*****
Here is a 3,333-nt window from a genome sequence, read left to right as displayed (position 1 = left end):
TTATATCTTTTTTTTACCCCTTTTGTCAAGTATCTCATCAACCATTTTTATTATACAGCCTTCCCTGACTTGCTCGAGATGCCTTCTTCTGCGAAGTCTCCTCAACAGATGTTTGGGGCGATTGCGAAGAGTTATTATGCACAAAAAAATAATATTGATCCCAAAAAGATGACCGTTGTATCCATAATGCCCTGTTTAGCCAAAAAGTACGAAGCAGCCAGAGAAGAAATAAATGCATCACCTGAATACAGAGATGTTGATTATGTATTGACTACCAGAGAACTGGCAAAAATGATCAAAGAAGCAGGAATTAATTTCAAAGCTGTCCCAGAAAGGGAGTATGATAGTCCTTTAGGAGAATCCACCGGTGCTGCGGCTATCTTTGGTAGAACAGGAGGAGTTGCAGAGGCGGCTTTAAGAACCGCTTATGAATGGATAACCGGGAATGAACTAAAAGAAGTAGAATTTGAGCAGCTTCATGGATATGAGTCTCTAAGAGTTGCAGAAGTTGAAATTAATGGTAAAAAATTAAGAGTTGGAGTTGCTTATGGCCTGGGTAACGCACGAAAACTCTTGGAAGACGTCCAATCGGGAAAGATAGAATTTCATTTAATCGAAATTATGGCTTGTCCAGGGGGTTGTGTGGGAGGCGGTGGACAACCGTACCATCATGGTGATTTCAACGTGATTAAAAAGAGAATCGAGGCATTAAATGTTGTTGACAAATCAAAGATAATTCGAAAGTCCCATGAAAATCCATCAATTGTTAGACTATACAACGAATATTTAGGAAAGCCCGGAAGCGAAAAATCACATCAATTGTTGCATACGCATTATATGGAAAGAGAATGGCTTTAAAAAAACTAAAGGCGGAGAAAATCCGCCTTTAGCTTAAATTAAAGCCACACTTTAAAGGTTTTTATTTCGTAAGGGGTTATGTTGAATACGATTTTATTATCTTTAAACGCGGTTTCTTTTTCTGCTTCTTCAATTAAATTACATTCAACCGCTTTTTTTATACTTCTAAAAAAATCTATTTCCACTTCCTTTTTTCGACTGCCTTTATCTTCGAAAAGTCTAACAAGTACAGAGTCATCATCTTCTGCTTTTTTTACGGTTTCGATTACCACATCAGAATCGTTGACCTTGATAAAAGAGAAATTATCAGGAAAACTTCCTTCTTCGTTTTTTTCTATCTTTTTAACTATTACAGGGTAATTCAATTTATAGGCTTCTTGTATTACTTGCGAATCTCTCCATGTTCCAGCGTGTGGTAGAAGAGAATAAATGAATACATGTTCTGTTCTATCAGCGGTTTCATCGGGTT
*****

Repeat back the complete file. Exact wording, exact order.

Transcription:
Here is a 3,333-nt window from a genome sequence, read left to right as displayed (position 1 = left end):
TTATATCTTTTTTTTACCCCTTTTGTCAAGTATCTCATCAACCATTTTTATTATACAGCCTTCCCTGACTTGCTCGAGATGCCTTCTTCTGCGAAGTCTCCTCAACAGATGTTTGGGGCGATTGCGAAGAGTTATTATGCACAAAAAAATAATATTGATCCCAAAAAGATGACCGTTGTATCCATAATGCCCTGTTTAGCCAAAAAGTACGAAGCAGCCAGAGAAGAAATAAATGCATCACCTGAATACAGAGATGTTGATTATGTATTGACTACCAGAGAACTGGCAAAAATGATCAAAGAAGCAGGAATTAATTTCAAAGCTGTCCCAGAAAGGGAGTATGATAGTCCTTTAGGAGAATCCACCGGTGCTGCGGCTATCTTTGGTAGAACAGGAGGAGTTGCAGAGGCGGCTTTAAGAACCGCTTATGAATGGATAACCGGGAATGAACTAAAAGAAGTAGAATTTGAGCAGCTTCATGGATATGAGTCTCTAAGAGTTGCAGAAGTTGAAATTAATGGTAAAAAATTAAGAGTTGGAGTTGCTTATGGCCTGGGTAACGCACGAAAACTCTTGGAAGACGTCCAATCGGGAAAGATAGAATTTCATTTAATCGAAATTATGGCTTGTCCAGGGGGTTGTGTGGGAGGCGGTGGACAACCGTACCATCATGGTGATTTCAACGTGATTAAAAAGAGAATCGAGGCATTAAATGTTGTTGACAAATCAAAGATAATTCGAAAGTCCCATGAAAATCCATCAATTGTTAGACTATACAACGAATATTTAGGAAAGCCCGGAAGCGAAAAATCACATCAATTGTTGCATACGCATTATATGGAAAGAGAATGGCTTTAAAAAAACTAAAGGCGGAGAAAATCCGCCTTTAGCTTAAATTAAAGCCACACTTTAAAGGTTTTTATTTCGTAAGGGGTTATGTTGAATACGATTTTATTATCTTTAAACGCGGTTTCTTTTTCTGCTTCTTCAATTAAATTACATTCAACCGCTTTTTTTATACTTCTAAAAAAATCTATTTCCACTTCCTTTTTTCGACTGCCTTTATCTTCGAAAAGTCTAACAAGTACAGAGTCATCATCTTCTGCTTTTTTTACGGTTTCGATTACCACATCAGAATCGTTGACCTTGATAAAAGAGAAATTATCAGGAAAACTTCCTTCTTCGTTTTTTTCTATCTTTTTAACTATTACAGGGTAATTCAATTTATAGGCTTCTTGTATTACTTGCGAATCTCTCCATGTTCCAGCGTGTGGTAGAAGAGAATAAATGAATACATGTTCTGTTCTATCAGCGGTTTCATCGGGTT